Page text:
|Quarter over Quarter||0.7%||0.7%||0.7%|
|Year over Year||2.6%||2.4%||2.6%|
The second revision to second quarter economic growth contained no surprises. Total output is still shown expanding 0.7 percent on the quarter after an unrevised 0.4 percent gain at the start of the year. However, adjustments to earlier data saw annual growth lowered from the 2.6 percent estimated last time to 2.4 percent.
As previously indicated, quarterly growth was heavily weighted towards the external sector, only now even more so. Hence, a 1.9 percent rise in exports combined with a 2.7 percent drop in imports to see net exports add fully 1.4 percentage points to the quarterly change in total output. Indeed, at 3.6 percent, down from 5.2 percent in the January-March period, the current account deficit as a percent of GDP was the smallest since the second quarter of 2013.
Domestic demand was buoyed mainly by an upwardly revised 0.8 percent increase in household consumption but a 1.6 percent bounce in business investment (revised down from 2.9 percent) also provided useful support. In fact, with government final consumption up 0.4 percent, overall growth would have been significantly higher but for a substantial rundown in stocks (total gross capital formation slumped 7.1 percent).
Despite their slightly less positive composition, the revised second quarter national accounts are too old now to be of any real interest to financial markets. Much more importantly, at around 0.5 percent, the third quarter looks to be shaping up OK although there may be some downside risk due to a possible sharp reversal in the net export contribution.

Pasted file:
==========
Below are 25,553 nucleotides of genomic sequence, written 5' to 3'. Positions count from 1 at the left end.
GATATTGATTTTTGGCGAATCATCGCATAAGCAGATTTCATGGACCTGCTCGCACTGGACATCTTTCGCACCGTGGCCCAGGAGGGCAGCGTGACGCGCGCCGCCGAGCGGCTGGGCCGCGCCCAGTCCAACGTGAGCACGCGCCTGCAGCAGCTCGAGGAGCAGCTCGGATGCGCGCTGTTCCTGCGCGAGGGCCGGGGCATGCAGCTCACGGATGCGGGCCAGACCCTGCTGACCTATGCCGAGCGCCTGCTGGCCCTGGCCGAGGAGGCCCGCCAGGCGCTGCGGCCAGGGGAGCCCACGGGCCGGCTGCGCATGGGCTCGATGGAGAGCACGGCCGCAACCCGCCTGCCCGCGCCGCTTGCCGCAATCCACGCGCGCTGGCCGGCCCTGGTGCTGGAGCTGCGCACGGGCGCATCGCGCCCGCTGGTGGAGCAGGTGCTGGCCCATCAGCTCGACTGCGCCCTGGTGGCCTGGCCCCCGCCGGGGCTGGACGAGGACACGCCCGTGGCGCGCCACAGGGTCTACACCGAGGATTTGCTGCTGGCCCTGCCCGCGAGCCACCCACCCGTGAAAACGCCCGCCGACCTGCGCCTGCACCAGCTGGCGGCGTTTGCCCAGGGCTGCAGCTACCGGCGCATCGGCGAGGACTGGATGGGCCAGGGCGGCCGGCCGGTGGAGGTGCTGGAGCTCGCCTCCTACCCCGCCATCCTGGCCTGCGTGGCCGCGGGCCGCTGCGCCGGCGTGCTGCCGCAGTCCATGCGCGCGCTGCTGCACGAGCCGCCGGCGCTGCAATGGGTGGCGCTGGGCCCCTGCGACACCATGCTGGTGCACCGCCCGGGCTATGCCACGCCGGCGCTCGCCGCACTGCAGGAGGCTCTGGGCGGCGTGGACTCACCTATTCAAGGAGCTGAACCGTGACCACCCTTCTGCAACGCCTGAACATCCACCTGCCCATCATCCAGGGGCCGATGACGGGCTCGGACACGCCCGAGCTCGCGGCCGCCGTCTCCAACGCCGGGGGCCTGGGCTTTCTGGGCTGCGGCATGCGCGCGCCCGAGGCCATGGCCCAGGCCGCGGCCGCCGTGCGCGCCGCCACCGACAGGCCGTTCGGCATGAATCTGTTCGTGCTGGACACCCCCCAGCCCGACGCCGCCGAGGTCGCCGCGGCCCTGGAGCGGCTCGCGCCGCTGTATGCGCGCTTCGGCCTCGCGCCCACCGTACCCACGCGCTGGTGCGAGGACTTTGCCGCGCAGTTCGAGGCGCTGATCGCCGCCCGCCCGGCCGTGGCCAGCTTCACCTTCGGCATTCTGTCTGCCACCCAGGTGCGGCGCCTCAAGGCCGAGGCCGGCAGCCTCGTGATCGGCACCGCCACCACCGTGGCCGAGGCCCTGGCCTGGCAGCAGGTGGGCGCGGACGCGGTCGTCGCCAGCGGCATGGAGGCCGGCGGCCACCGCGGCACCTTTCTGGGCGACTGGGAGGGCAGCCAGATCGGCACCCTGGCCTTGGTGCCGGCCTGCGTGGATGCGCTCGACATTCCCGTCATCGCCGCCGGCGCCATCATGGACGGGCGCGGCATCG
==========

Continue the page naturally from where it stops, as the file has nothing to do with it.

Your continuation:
Gross domestic product (GDP) is the broadest measure of aggregate economic activity and encompasses every sector of the economy. The first, or provisional, estimate will only include a breakdown in terms of the main output sectors. Subsequent estimates will provide details of the key GDP expenditure components.
GDP is the all-inclusive measure of economic activity. Investors need to closely track the economy because it usually dictates how investments will perform. Stock market Investors like to see healthy economic growth because robust business activity translates to higher corporate profits. The GDP report contains a treasure-trove of information which not only paints an image of the overall economy, but tells investors about important trends within the big picture. These data, which follow the international classification system (SNA93), are readily comparable to other industrialized countries. GDP components such as consumer spending, business and residential investment, and price (inflation) indexes illuminate the economy's undercurrents, which can translate to investment opportunities and guidance in managing a portfolio.
Each financial market reacts differently to GDP data because of their focus. For example, equity market participants cheer healthy economic growth because it improves the corporate profit outlook while weak growth generally means anemic earnings. Equities generally drop on disappointing growth and climb on good growth prospects.
Bond or fixed income markets are contrarians. They prefer weak growth so that there is less of a chance of higher central bank interest rates and inflation. When GDP growth is poor or negative it indicates anemic or negative economic activity. Bond prices will rise and interest rates will fall. When growth is positive and good, interest rates will be higher and bond prices lower.
Currency traders prefer healthy growth and higher interest rates. Both lead to increased demand for a local currency. However, inflationary pressures put pressure on a currency regardless of growth. For example, if the UK reports that the consumer price index has risen more than the Bank of England's 2 percent inflation target, demand for sterling could decline. Similarly, when the Bank of England lowers interest rates, the pound sterling weakens. (Currency traders also watch the interest rate spread between countries.)